Unlike other automakers, Tesla is headquartered in the hills of Palo Alto next to beautiful rolling hills with lush green scenery and horse crossing signs. As you can imagine, a place like this would have some of the best driving roads in the country. We were slightly disappointed that the man behind it all, Elon Musk, was out of town. But coincidentally this gave us the perfect opportunity to borrow his personal Roadster Sport while he was gone.

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Walmart Ventures Into The Social Media Space With Acquisition Of Kosmix

Walmart this morning said it is buying Mountain View-based Kosmix, a heavily funded social media technology provider that has built a platform that enables users to filter and organize content in social networks, in order to connect people with information that matters to them, in realtime.

The platform powers a site called TweetBeat, essentially a realtime social media filter for live events that saw more than five million visits last month alone according to its maker.

Additionally, the technology is used to power RightHealth, a popular health and medical information site as well as Kosmix.com, which lets you ‘explore the Web by topic’.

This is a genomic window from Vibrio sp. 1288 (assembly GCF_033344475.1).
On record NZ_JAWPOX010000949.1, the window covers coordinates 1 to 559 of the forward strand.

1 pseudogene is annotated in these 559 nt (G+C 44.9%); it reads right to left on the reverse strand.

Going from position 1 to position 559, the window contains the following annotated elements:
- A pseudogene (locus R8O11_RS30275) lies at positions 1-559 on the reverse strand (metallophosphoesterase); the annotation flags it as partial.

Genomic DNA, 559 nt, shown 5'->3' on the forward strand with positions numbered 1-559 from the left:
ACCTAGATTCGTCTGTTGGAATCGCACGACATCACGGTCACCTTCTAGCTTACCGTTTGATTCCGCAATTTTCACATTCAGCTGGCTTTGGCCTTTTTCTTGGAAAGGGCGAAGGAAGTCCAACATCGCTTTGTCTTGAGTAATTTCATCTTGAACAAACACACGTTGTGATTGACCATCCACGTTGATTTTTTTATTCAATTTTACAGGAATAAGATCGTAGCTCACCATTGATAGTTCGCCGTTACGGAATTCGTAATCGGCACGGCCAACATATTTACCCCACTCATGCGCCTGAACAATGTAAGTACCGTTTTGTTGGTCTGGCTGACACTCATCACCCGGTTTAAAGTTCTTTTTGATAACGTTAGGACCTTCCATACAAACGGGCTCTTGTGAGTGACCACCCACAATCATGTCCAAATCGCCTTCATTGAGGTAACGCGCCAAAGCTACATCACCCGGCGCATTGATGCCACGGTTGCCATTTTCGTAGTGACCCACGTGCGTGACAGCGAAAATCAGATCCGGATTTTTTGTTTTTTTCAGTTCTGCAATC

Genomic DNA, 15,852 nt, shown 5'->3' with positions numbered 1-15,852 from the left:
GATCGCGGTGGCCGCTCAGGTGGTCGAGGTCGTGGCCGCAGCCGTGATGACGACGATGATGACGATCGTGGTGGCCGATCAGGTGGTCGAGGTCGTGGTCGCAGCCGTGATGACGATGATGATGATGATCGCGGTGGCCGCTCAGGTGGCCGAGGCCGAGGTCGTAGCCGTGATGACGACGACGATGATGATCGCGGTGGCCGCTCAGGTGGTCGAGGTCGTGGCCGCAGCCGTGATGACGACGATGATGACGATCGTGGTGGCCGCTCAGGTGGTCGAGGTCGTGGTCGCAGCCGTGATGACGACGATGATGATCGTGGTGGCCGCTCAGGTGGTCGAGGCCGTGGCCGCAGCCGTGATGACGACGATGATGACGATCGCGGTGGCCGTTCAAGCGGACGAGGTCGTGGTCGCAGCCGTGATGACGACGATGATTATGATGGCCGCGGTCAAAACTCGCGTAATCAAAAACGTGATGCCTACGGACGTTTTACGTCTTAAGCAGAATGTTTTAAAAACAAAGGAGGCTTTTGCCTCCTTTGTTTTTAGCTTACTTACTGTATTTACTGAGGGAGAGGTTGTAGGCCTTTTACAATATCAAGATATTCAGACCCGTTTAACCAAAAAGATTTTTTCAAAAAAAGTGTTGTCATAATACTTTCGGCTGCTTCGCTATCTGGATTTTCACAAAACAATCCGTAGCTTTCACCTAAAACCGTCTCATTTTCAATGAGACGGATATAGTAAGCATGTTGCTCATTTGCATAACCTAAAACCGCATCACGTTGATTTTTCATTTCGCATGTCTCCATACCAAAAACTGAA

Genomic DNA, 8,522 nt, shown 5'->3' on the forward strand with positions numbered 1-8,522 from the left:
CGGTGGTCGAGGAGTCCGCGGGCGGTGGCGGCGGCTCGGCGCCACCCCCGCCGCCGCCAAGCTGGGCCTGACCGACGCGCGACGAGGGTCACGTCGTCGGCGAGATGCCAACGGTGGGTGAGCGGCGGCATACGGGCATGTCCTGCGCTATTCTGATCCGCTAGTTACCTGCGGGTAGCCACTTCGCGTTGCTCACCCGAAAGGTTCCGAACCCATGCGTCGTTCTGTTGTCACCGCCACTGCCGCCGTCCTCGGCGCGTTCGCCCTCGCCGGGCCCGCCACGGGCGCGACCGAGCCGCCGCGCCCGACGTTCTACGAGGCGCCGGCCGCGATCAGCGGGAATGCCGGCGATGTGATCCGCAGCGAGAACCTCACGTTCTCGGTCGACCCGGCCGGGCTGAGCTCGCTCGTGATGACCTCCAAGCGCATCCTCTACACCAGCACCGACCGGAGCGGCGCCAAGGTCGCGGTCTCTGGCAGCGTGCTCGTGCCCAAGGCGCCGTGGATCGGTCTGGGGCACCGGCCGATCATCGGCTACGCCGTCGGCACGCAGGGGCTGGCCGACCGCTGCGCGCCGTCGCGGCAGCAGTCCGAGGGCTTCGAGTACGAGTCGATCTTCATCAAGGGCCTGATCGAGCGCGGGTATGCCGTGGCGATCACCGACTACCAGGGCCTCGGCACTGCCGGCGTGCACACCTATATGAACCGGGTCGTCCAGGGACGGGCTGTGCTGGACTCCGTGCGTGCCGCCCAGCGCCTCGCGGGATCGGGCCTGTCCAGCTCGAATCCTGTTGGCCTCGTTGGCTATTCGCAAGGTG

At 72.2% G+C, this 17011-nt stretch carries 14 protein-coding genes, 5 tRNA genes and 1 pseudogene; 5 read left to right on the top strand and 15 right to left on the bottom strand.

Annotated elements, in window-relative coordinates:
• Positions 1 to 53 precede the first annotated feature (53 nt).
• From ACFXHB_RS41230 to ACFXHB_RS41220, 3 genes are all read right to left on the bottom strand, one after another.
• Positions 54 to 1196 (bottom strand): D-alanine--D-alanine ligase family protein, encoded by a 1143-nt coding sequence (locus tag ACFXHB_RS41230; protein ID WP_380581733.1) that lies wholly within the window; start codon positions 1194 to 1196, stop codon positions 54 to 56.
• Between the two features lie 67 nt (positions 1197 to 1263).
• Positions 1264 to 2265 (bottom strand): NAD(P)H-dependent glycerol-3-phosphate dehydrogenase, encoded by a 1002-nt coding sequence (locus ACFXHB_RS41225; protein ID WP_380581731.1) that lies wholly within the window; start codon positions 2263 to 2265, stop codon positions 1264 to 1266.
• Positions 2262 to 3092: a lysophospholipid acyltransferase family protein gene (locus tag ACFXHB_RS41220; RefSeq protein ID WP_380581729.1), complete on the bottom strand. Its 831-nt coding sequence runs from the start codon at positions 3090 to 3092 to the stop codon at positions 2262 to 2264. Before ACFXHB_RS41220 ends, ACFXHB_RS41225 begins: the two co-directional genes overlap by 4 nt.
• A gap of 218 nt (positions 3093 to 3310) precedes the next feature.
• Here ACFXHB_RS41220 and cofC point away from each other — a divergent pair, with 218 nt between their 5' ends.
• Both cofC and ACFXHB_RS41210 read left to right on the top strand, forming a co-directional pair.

So what is the retailing juggernaut doing picking up a social media startup, which has raised $55 million in funding from a slew of investors over the past few years?

According to a statement, Kosmix’ founders and team will operate as part of a newly formed group dubbed @WalmartLabs and remain based in Silicon Valley. Walmart expects them to create technologies and businesses around social and mobile commerce that will support its multi-channel strategy, thus blurring the line between offline and online shopping.

The founders of Kosmix, entrepreneurs and investors Venky Harinarayan and Anand Rajaraman, can be considered ecommerce pioneers. Their first company, database tech company Junglee, was acquired by Amazon for a boatload of stock back in 1998.

They later created crowdsourcing Internet marketplace Amazon Mechanical Turk.

Eduardo Castro-Wright, Walmart’s vice chairman, comments:

Social networking and mobile applications are increasingly becoming a part of our customers’ day-to-day lives globally, influencing how they think about shopping, both online and in retail stores. We are excited to have the Kosmix team join us to accelerate the development of our social and mobile commerce offerings.

It’s worth noting that Walmart has a director on its board that knows a thing or two about social networks and online commerce, namely Jim Breyer, partner at Accel Partners and an investor in companies like Facebook, Etsy, Brightcove, Art.sy and Prosper.